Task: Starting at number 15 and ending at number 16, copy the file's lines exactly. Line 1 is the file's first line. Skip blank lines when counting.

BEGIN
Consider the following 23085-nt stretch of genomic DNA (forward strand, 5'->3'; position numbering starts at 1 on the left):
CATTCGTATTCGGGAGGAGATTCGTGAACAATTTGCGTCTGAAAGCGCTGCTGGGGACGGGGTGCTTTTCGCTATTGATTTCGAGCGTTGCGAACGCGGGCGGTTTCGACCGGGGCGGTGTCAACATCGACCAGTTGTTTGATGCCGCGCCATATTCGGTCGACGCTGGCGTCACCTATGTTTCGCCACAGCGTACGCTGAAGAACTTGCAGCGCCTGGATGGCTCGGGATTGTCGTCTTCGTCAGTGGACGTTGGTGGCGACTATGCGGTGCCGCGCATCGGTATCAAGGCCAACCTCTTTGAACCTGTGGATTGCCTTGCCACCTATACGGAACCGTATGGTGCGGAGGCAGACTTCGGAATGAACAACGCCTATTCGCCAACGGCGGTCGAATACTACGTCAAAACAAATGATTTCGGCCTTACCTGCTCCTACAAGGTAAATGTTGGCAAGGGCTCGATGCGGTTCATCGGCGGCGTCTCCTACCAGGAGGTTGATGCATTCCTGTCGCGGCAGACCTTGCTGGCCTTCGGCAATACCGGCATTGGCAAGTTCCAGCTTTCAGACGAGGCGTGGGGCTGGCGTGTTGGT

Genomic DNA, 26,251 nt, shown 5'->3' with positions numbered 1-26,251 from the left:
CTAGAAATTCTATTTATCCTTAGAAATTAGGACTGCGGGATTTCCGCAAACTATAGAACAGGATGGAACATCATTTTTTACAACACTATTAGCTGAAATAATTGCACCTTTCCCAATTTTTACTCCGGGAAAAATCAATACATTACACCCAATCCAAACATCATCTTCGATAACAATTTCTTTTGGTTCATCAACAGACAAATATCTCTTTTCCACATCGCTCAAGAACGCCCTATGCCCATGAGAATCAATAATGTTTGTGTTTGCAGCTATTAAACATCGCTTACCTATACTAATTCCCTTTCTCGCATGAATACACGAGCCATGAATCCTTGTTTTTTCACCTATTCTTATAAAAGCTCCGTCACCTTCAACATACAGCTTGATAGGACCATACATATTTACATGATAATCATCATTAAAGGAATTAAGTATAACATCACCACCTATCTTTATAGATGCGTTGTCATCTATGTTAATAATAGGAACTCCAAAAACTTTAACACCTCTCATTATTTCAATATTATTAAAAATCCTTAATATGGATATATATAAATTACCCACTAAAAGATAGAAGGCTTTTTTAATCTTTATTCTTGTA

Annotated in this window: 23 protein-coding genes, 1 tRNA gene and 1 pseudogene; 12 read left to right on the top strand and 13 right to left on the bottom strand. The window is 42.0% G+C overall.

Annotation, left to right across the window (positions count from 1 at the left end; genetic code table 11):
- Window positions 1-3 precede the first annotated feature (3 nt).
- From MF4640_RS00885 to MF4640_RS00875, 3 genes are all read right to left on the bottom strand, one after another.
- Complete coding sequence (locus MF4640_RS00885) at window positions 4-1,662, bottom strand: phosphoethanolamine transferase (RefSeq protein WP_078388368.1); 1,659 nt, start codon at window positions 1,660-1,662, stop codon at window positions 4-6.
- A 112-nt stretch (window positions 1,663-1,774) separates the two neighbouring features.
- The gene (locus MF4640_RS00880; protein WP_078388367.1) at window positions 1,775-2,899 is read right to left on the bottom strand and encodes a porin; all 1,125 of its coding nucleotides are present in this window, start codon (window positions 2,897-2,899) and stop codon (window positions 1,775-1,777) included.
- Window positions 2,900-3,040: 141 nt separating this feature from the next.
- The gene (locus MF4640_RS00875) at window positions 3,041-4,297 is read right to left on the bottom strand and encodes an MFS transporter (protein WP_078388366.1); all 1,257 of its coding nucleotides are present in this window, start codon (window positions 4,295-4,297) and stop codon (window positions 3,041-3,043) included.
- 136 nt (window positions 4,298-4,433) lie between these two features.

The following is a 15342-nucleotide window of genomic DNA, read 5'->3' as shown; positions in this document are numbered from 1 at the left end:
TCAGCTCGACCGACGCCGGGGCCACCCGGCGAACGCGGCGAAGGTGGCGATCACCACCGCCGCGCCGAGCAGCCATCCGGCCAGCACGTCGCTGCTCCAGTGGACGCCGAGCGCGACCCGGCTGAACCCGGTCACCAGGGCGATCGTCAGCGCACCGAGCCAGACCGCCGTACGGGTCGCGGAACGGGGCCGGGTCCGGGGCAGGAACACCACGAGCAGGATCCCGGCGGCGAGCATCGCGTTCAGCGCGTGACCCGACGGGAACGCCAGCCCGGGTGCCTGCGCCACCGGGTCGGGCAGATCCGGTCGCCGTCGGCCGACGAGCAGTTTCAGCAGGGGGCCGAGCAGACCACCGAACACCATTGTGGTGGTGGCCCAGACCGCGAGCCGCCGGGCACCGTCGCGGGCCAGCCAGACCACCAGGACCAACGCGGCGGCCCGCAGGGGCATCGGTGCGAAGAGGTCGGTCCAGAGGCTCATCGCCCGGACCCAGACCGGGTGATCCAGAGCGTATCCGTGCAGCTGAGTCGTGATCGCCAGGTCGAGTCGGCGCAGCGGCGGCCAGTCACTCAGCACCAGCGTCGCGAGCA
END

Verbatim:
The following is a 15342-nucleotide window of genomic DNA, read 5'->3' as shown; positions in this document are numbered from 1 at the left end:
TCAGCTCGACCGACGCCGGGGCCACCCGGCGAACGCGGCGAAGGTGGCGATCACCACCGCCGCGCCGAGCAGCCATCCGGCCAGCACGTCGCTGCTCCAGTGGACGCCGAGCGCGACCCGGCTGAACCCGGTCACCAGGGCGATCGTCAGCGCACCGAGCCAGACCGCCGTACGGGTCGCGGAACGGGGCCGGGTCCGGGGCAGGAACACCACGAGCAGGATCCCGGCGGCGAGCATCGCGTTCAGCGCGTGACCCGACGGGAACGCCAGCCCGGGTGCCTGCGCCACCGGGTCGGGCAGATCCGGTCGCCGTCGGCCGACGAGCAGTTTCAGCAGGGGGCCGAGCAGACCACCGAACACCATTGTGGTGGTGGCCCAGACCGCGAGCCGCCGGGCACCGTCGCGGGCCAGCCAGACCACCAGGACCAACGCGGCGGCCCGCAGGGGCATCGGTGCGAAGAGGTCGGTCCAGAGGCTCATCGCCCGGACCCAGACCGGGTGATCCAGAGCGTATCCGTGCAGCTGAGTCGTGATCGCCAGGTCGAGTCGGCGCAGCGGCGGCCAGTCACTCAGCACCAGCGTCGCGAGCA